Chicano Batman, “Freedom Is Free”

Chicano Batman
Freedom Is Free

On the eve of the presidential inauguration, Los Angeles quartet Chicano Batman released a cover of Woody Guthrie’s “This Land Is Your Land.” Leaving aside the fact that it was commissioned for an ad designed to sell whiskey, it felt like a charged move. Here was a group of hispanic men in vintage suits—frontman/organist/guitarist Bardo Martinez, drummer Gabriel Villa, bassist/vocalist Eduardo Arenas, and guitarist Carlos Arévalo—singing about inclusion in the language spoken along much of the proposed path for President Trump’s border wall. “Esta tierra es para ti y para mi. Even without utilizing Guthrie’s most controversial verses, it was a stand; the notion that there is room for you and me shouldn’t be a radical one, but it is.

That spirit carries into Freedom Is Free, the band’s debut for ATO Records and third album overall. “You got your guns up on display / But you can’t control how I feel, no way / ’Cause freedom is free,” Martinez sings over a gentle bass boogie on the title track, the guest vocals of Mariachi Flor de Toloache shimmering behind him. Like the best protest music, it is also propulsive, lively, and sweet.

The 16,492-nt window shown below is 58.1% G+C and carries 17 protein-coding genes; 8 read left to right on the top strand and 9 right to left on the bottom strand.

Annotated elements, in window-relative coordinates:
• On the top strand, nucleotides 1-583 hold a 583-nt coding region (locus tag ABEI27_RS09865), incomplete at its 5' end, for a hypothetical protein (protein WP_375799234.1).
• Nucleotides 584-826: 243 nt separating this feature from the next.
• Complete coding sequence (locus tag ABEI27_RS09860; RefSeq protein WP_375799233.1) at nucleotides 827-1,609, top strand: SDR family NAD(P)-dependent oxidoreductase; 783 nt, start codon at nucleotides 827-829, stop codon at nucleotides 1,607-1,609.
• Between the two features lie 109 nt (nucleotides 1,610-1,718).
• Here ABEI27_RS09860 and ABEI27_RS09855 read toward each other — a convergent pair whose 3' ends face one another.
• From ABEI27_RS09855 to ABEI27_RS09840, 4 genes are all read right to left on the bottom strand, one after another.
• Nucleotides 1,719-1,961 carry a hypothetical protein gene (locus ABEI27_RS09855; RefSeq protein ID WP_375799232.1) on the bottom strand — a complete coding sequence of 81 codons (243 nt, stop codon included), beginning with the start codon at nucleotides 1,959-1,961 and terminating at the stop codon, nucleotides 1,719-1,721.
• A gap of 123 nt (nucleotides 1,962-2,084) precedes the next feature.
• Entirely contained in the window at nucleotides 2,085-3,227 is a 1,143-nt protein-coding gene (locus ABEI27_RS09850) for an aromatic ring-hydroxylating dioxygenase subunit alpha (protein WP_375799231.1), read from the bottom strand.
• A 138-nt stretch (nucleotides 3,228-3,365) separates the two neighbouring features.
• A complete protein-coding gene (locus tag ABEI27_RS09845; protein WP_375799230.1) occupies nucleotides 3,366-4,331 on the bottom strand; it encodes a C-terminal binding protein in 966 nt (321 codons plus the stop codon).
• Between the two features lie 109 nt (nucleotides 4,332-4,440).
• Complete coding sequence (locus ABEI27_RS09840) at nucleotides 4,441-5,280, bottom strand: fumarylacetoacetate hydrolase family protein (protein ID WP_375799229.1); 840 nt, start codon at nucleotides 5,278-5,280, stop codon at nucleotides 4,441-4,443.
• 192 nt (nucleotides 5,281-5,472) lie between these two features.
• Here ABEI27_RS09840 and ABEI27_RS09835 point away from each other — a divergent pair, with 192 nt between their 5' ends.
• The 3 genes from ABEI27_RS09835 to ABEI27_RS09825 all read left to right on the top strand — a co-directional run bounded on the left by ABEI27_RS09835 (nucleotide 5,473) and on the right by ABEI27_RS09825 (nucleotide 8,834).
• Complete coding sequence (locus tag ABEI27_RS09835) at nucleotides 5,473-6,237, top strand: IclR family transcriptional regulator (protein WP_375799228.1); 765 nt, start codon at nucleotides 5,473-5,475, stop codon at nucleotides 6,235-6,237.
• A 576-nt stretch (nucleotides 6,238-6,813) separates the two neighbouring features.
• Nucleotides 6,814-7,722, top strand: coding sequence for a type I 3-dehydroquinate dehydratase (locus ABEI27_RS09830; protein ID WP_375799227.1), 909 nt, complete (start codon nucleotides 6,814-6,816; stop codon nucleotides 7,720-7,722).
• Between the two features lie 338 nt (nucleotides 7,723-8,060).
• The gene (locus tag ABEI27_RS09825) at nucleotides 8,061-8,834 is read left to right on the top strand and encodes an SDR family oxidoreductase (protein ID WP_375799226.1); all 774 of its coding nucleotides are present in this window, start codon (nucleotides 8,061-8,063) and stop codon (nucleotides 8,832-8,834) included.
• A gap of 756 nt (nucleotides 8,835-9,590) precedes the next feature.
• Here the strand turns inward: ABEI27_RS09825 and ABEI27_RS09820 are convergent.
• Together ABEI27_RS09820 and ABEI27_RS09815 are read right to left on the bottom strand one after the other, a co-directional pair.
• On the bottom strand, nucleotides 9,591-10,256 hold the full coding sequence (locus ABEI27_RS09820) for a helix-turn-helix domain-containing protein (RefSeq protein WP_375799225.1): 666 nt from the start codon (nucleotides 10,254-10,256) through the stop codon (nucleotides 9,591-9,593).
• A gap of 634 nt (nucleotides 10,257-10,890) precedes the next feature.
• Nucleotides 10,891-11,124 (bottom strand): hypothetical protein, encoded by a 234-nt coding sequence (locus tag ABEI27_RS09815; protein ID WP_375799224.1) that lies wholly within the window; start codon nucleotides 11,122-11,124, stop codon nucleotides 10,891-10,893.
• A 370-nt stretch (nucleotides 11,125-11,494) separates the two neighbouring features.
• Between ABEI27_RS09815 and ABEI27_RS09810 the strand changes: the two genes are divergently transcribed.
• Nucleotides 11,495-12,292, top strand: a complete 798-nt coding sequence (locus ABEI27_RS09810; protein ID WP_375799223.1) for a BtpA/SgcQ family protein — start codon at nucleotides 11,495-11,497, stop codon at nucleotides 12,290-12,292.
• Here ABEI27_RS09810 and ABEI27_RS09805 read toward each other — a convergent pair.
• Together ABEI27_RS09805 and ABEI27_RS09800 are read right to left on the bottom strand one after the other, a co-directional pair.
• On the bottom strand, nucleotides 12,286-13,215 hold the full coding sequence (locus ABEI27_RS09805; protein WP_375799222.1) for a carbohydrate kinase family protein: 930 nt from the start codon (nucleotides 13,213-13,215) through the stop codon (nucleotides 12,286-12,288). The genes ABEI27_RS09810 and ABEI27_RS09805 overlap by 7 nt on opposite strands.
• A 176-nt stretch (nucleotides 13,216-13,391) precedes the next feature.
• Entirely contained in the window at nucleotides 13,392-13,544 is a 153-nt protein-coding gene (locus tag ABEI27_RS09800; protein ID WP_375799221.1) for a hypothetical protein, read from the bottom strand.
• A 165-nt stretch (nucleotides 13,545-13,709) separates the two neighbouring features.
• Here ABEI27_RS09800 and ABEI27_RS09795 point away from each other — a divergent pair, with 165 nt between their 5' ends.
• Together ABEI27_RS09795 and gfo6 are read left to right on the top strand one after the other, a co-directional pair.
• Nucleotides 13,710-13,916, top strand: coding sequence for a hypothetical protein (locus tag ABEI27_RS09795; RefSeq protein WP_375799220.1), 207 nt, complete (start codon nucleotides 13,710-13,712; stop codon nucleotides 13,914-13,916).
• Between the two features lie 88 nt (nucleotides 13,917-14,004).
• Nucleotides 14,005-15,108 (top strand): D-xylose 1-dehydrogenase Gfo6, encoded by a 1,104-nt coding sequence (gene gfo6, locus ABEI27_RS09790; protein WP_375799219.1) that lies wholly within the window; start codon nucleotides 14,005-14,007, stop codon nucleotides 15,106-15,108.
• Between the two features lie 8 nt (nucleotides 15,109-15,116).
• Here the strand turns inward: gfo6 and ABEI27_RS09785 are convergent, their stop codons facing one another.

The idea of personal liberty permeates the record’s warm grooves, which draw from psychedelic Chicha, Tropicália, and most abundantly, mellow brown-eyed soul, positioning the band somewhere between Sly & the Family Stone, Os Mutantes, and an East Side Story collection of lowrider oldies. Working with producer Leon Michels (The Dap-Kings, The Black Keys), the band has crafted one of the most pleasurable sounding records you’ll hear this year, each element—from the bubbling organs to the fuzz guitars—applied with a generous dose of reverb. Songs like “Angel Child” perfectly demonstrate the wealth of tone at the band’s disposal, with layered, lush harmonies coursing over fluid bass and Stereolab-style leads.

But Chicano Batman has always been a blast to listen to. The biggest progression here can be found in the group’s pointed lyricism. On “The Taker Story,” Martinez explores the history of colonization, citing the “mass killings and mass graves” and the “globalization of slaves” wrought by those he terms “takers.” Even more heartbreaking is “La Jura,” where Arenas recounts the details of a friend killed by police, singing mournfully Los que deben proteger / Hacen lo opuesto / Matan inocentes. (“Those who should protect / Do the opposite / They kill innocents.”) Chicano Batman have long excelled at making a specific kind of party music, but their jubilant spirit on Freedom Is Free is rooted in defiance and declaration: “Freedom is free—and you can’t take that away from me.”


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